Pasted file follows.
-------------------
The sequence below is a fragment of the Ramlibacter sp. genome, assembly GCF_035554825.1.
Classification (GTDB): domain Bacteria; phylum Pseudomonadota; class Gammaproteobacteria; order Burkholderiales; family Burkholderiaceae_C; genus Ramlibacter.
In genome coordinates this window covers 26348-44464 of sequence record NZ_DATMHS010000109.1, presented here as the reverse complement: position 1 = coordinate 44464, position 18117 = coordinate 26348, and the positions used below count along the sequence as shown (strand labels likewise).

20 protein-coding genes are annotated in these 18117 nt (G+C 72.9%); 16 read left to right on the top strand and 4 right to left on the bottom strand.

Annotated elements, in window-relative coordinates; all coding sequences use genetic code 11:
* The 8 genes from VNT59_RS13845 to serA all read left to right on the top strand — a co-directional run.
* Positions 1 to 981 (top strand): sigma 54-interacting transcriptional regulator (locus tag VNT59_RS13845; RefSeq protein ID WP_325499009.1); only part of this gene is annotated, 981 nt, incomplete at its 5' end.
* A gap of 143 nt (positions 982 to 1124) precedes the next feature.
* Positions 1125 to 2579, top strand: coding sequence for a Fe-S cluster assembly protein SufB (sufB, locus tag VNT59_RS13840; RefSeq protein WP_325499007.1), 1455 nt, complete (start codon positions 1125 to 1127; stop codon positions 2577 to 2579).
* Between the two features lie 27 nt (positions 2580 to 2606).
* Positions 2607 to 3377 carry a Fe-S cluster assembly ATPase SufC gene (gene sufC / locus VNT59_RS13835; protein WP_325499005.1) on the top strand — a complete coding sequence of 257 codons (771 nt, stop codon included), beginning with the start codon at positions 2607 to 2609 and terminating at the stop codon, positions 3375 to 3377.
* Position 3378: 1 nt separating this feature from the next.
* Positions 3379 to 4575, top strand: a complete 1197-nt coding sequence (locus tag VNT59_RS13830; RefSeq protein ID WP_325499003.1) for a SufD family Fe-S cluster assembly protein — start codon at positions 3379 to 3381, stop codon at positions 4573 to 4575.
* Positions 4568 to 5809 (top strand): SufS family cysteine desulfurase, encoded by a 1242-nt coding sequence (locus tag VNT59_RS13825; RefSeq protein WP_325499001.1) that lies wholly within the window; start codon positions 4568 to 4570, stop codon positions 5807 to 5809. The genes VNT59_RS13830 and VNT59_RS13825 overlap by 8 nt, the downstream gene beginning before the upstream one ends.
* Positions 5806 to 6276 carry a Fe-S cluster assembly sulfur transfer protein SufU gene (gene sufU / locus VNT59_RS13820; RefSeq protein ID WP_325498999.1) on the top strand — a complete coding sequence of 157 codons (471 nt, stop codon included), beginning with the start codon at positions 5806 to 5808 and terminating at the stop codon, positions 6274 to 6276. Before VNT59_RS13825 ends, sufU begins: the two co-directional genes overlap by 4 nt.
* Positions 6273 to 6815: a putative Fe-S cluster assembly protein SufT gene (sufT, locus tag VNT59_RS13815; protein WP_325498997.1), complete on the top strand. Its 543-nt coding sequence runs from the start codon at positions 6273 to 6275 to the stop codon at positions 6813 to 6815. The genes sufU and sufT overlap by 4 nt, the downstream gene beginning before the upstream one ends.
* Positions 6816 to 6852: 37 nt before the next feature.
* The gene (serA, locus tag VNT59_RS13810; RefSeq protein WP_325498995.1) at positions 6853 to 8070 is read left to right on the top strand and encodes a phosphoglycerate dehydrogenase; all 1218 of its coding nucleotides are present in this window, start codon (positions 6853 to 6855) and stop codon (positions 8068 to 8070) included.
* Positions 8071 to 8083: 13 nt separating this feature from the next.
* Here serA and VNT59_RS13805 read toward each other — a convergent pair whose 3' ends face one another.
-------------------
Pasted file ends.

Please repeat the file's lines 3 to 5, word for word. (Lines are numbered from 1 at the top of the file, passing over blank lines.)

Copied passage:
In genome coordinates this window covers 26348-44464 of sequence record NZ_DATMHS010000109.1, presented here as the reverse complement: position 1 = coordinate 44464, position 18117 = coordinate 26348, and the positions used below count along the sequence as shown (strand labels likewise).

20 protein-coding genes are annotated in these 18117 nt (G+C 72.9%); 16 read left to right on the top strand and 4 right to left on the bottom strand.

Annotated elements, in window-relative coordinates; all coding sequences use genetic code 11: